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Hoffmann, R. A wiki for the life sciences where authorship matters. Nature Genetics (2008)

Long-term ganciclovir chemotherapy for congenital duck hepatitis B virus infection in vivo: effect on intrahepatic-viral DNA, RNA, and protein expression.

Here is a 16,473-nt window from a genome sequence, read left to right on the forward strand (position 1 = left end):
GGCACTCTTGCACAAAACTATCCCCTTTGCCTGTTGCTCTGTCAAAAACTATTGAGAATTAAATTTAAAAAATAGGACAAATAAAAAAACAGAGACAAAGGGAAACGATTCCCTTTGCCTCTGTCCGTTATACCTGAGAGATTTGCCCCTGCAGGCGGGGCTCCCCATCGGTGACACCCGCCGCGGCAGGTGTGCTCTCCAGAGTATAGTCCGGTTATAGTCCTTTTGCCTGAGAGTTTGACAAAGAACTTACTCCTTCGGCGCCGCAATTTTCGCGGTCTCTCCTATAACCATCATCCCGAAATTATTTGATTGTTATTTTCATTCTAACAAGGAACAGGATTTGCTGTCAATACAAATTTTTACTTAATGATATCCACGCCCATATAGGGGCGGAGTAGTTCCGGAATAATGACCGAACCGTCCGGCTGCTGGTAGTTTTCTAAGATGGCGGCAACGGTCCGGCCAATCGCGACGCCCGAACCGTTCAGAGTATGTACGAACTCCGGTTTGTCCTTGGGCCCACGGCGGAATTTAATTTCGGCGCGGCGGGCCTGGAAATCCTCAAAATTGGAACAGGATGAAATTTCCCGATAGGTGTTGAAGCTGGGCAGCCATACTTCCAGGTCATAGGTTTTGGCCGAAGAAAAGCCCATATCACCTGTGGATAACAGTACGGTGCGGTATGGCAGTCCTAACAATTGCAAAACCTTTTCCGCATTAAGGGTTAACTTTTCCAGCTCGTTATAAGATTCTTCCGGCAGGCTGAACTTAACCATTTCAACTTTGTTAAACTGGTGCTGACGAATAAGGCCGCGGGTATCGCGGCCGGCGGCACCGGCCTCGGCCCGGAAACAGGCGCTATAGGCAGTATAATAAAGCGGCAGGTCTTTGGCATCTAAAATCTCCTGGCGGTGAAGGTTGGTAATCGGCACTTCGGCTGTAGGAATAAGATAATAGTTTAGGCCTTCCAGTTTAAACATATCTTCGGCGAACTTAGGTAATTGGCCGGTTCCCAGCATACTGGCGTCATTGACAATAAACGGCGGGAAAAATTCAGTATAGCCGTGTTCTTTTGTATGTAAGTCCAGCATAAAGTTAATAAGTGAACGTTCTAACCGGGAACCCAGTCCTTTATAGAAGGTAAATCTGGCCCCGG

Long-term antiviral chemotherapy using the nucleoside analogue ganciclovir was undertaken with the aim of eliminating hepadnaviral covalently closed circular (CCC) DNA from the livers of ducks that were congenitally infected with the duck hepatitis B virus (DHBV). Twenty-four weeks of ganciclovir therapy caused a substantial reduction in viremia, intrahepatic viral DNA replicative intermediates, and viral core proteins. Unfortunately, ganciclovir therapy did not substantially affect CCC DNA or viral RNA levels, and the treatment resulted in an increase in the intrahepatic expression of the viral envelope proteins, pre-S and S. By the completion of therapy, the viral envelope proteins had assembled into large aggregates within the cytoplasm of most hepatocytes. Viral replication in the bile duct epithelial cells and in the extrahepatic sites was likewise not affected by long-term ganciclovir therapy. In conclusion, 24 weeks of ganciclovir therapy decreased most viral replication markers within the liver, except for those of viral CCC DNA, RNA, and envelope proteins. Long-term therapeutic strategies using nucleoside analogs such as ganciclovir should be used with caution in chronic hepatitis B virus (HBV) infection. The careful monitoring of serum and hepatic markers of viral replication may therefore be important to avoid possible toxic consequences, such as the selective accumulation of viral proteins.[1]


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